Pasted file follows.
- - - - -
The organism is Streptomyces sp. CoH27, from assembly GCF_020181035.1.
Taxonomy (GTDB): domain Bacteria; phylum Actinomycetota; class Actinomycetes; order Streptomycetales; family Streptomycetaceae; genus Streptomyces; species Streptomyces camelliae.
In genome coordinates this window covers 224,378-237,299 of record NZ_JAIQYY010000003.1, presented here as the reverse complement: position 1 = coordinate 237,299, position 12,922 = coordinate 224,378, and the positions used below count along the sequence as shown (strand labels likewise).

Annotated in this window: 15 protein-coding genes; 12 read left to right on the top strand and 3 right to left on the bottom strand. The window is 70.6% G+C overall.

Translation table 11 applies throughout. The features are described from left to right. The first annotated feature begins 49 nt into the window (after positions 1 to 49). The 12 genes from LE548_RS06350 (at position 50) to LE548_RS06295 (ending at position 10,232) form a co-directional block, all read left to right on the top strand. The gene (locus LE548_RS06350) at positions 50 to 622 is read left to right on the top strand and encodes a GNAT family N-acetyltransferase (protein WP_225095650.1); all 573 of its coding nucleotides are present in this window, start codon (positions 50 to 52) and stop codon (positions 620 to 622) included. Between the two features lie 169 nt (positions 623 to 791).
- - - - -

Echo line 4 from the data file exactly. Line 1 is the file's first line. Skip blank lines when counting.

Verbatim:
Annotated in this window: 15 protein-coding genes; 12 read left to right on the top strand and 3 right to left on the bottom strand. The window is 70.6% G+C overall.